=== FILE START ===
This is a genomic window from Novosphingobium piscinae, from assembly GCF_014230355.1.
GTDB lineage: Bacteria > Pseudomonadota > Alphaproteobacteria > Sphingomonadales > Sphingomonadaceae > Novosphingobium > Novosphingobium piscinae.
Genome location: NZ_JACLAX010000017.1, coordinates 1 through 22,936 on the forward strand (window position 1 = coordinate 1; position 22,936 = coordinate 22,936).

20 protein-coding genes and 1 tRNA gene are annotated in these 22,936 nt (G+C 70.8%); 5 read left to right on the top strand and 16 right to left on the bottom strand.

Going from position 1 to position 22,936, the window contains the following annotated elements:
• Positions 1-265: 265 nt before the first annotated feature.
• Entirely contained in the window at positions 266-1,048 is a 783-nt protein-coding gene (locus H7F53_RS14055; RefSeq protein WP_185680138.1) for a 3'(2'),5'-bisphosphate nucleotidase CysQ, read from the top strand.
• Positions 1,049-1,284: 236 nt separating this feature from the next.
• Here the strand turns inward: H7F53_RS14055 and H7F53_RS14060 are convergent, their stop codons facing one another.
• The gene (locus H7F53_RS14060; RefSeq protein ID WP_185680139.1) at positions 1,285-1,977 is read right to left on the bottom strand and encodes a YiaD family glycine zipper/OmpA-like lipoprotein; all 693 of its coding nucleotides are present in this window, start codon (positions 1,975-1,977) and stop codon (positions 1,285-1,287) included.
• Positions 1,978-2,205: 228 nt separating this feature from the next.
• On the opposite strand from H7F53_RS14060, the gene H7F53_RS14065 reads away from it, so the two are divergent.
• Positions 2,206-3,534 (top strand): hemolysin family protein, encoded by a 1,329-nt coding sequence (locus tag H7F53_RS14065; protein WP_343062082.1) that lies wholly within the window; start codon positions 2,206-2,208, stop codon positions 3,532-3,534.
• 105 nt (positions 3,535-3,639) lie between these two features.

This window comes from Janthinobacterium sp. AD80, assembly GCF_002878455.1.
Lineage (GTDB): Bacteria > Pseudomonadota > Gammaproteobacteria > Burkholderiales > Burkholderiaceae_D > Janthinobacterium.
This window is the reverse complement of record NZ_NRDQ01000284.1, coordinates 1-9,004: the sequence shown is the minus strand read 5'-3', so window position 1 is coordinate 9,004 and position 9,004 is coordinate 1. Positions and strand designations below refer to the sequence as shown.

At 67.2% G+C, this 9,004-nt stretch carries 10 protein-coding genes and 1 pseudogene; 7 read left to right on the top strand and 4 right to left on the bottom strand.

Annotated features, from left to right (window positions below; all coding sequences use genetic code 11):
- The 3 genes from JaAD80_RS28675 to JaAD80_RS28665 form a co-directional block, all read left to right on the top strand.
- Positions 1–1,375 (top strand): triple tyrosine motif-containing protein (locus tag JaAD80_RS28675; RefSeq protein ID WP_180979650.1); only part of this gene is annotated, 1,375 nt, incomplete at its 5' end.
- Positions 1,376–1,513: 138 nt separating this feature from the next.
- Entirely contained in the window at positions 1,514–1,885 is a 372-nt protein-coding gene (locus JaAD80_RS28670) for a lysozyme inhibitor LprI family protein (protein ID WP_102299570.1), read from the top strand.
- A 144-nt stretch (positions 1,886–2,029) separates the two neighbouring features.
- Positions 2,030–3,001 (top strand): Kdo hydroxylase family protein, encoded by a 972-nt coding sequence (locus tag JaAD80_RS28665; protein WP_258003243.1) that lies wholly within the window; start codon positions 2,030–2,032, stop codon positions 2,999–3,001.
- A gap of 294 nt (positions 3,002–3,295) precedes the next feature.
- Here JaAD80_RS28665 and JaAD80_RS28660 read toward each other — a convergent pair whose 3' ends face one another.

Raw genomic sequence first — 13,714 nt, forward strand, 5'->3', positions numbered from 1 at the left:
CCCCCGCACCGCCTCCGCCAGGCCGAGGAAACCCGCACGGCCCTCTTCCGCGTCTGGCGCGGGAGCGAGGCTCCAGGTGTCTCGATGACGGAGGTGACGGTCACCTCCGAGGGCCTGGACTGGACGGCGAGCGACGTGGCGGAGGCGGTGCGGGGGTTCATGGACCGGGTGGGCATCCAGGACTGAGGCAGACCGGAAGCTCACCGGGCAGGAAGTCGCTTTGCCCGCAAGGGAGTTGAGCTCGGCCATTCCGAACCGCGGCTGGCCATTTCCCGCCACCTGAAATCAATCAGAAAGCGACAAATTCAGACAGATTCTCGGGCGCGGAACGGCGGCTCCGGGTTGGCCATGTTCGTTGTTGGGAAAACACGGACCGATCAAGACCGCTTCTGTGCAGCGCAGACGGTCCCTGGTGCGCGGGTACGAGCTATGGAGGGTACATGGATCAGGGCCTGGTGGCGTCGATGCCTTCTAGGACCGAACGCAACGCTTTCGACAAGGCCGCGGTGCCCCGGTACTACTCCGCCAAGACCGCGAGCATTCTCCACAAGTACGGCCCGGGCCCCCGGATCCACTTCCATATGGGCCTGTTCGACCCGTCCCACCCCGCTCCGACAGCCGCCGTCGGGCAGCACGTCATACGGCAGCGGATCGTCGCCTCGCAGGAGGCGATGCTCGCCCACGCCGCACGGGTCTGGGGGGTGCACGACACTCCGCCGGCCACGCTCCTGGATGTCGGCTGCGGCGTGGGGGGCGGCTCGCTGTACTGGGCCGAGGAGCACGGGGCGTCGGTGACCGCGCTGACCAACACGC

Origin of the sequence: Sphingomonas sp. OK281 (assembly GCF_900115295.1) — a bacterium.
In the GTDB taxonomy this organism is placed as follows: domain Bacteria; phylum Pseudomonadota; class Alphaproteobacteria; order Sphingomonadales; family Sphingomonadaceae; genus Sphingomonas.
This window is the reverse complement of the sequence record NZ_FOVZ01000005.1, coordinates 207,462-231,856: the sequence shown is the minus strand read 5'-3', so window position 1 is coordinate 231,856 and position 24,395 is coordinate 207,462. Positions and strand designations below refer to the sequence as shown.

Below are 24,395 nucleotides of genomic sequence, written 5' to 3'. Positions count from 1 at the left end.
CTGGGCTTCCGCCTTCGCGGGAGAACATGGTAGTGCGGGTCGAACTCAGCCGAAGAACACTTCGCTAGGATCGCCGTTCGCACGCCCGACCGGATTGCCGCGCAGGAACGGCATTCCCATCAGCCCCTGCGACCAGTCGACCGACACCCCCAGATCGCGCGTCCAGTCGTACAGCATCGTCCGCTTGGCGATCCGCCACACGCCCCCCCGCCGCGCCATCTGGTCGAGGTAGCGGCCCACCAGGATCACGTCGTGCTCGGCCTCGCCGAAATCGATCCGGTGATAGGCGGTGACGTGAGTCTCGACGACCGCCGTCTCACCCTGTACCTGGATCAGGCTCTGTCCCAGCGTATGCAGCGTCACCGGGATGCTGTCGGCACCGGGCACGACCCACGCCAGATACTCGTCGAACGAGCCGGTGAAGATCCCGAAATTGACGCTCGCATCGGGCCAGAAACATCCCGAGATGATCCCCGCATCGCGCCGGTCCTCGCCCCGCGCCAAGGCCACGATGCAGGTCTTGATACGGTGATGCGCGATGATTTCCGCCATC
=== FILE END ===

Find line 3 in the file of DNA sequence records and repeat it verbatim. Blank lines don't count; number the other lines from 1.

Genome location: NZ_JACLAX010000017.1, coordinates 1 through 22,936 on the forward strand (window position 1 = coordinate 1; position 22,936 = coordinate 22,936).